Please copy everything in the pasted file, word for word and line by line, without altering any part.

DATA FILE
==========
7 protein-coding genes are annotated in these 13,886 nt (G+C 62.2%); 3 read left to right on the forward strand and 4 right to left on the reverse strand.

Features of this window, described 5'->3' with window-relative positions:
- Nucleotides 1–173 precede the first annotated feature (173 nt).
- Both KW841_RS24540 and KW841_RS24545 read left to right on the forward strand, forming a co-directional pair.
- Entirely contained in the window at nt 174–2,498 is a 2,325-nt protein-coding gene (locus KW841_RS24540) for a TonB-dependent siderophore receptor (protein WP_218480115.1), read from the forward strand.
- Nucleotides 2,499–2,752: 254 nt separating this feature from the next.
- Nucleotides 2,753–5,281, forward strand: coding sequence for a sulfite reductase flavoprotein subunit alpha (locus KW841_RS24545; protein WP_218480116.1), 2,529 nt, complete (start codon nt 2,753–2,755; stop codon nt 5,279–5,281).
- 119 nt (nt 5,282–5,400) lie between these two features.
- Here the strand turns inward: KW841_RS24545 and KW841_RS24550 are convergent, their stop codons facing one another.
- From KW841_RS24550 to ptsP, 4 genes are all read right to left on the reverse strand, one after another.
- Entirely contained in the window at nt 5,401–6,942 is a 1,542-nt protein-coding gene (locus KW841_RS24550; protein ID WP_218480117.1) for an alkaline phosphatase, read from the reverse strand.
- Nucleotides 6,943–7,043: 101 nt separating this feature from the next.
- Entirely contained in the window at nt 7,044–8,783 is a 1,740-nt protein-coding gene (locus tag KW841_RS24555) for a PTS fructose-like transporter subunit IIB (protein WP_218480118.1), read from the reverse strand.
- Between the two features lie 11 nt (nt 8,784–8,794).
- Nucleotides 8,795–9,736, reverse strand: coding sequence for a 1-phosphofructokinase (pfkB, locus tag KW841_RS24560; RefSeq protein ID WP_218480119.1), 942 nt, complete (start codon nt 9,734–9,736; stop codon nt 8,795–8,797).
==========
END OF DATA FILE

7 protein-coding genes are annotated in these 13,886 nt (G+C 62.2%); 3 read left to right on the forward strand and 4 right to left on the reverse strand.

Features of this window, described 5'->3' with window-relative positions:
- Nucleotides 1–173 precede the first annotated feature (173 nt).
- Both KW841_RS24540 and KW841_RS24545 read left to right on the forward strand, forming a co-directional pair.
- Entirely contained in the window at nt 174–2,498 is a 2,325-nt protein-coding gene (locus KW841_RS24540) for a TonB-dependent siderophore receptor (protein WP_218480115.1), read from the forward strand.
- Nucleotides 2,499–2,752: 254 nt separating this feature from the next.
- Nucleotides 2,753–5,281, forward strand: coding sequence for a sulfite reductase flavoprotein subunit alpha (locus KW841_RS24545; protein WP_218480116.1), 2,529 nt, complete (start codon nt 2,753–2,755; stop codon nt 5,279–5,281).
- 119 nt (nt 5,282–5,400) lie between these two features.
- Here the strand turns inward: KW841_RS24545 and KW841_RS24550 are convergent, their stop codons facing one another.
- From KW841_RS24550 to ptsP, 4 genes are all read right to left on the reverse strand, one after another.
- Entirely contained in the window at nt 5,401–6,942 is a 1,542-nt protein-coding gene (locus KW841_RS24550; protein ID WP_218480117.1) for an alkaline phosphatase, read from the reverse strand.
- Nucleotides 6,943–7,043: 101 nt separating this feature from the next.
- Entirely contained in the window at nt 7,044–8,783 is a 1,740-nt protein-coding gene (locus tag KW841_RS24555) for a PTS fructose-like transporter subunit IIB (protein WP_218480118.1), read from the reverse strand.
- Between the two features lie 11 nt (nt 8,784–8,794).
- Nucleotides 8,795–9,736, reverse strand: coding sequence for a 1-phosphofructokinase (pfkB, locus tag KW841_RS24560; RefSeq protein ID WP_218480119.1), 942 nt, complete (start codon nt 9,734–9,736; stop codon nt 8,795–8,797).